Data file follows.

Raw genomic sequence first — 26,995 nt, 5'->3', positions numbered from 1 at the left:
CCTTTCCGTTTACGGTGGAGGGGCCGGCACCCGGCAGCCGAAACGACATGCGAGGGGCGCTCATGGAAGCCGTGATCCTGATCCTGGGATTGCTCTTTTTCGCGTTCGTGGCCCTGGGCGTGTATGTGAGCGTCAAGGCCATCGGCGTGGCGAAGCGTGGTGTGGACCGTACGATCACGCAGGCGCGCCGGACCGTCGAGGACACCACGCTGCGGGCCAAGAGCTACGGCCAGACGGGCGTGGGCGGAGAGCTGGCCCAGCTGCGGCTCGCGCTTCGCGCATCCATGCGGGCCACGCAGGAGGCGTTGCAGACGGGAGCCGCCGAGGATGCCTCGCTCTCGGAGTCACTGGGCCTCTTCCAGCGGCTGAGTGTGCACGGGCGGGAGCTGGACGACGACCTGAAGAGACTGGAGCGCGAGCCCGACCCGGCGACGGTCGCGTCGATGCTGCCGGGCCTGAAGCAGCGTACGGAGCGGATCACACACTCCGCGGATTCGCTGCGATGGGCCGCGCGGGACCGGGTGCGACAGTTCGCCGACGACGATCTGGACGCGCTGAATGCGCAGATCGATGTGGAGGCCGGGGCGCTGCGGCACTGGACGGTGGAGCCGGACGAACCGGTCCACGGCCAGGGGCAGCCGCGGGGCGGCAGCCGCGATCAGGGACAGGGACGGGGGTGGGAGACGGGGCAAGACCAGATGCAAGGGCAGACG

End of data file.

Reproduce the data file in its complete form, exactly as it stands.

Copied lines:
Raw genomic sequence first — 26,995 nt, 5'->3', positions numbered from 1 at the left:
CCTTTCCGTTTACGGTGGAGGGGCCGGCACCCGGCAGCCGAAACGACATGCGAGGGGCGCTCATGGAAGCCGTGATCCTGATCCTGGGATTGCTCTTTTTCGCGTTCGTGGCCCTGGGCGTGTATGTGAGCGTCAAGGCCATCGGCGTGGCGAAGCGTGGTGTGGACCGTACGATCACGCAGGCGCGCCGGACCGTCGAGGACACCACGCTGCGGGCCAAGAGCTACGGCCAGACGGGCGTGGGCGGAGAGCTGGCCCAGCTGCGGCTCGCGCTTCGCGCATCCATGCGGGCCACGCAGGAGGCGTTGCAGACGGGAGCCGCCGAGGATGCCTCGCTCTCGGAGTCACTGGGCCTCTTCCAGCGGCTGAGTGTGCACGGGCGGGAGCTGGACGACGACCTGAAGAGACTGGAGCGCGAGCCCGACCCGGCGACGGTCGCGTCGATGCTGCCGGGCCTGAAGCAGCGTACGGAGCGGATCACACACTCCGCGGATTCGCTGCGATGGGCCGCGCGGGACCGGGTGCGACAGTTCGCCGACGACGATCTGGACGCGCTGAATGCGCAGATCGATGTGGAGGCCGGGGCGCTGCGGCACTGGACGGTGGAGCCGGACGAACCGGTCCACGGCCAGGGGCAGCCGCGGGGCGGCAGCCGCGATCAGGGACAGGGACGGGGGTGGGAGACGGGGCAAGACCAGATGCAAGGGCAGACG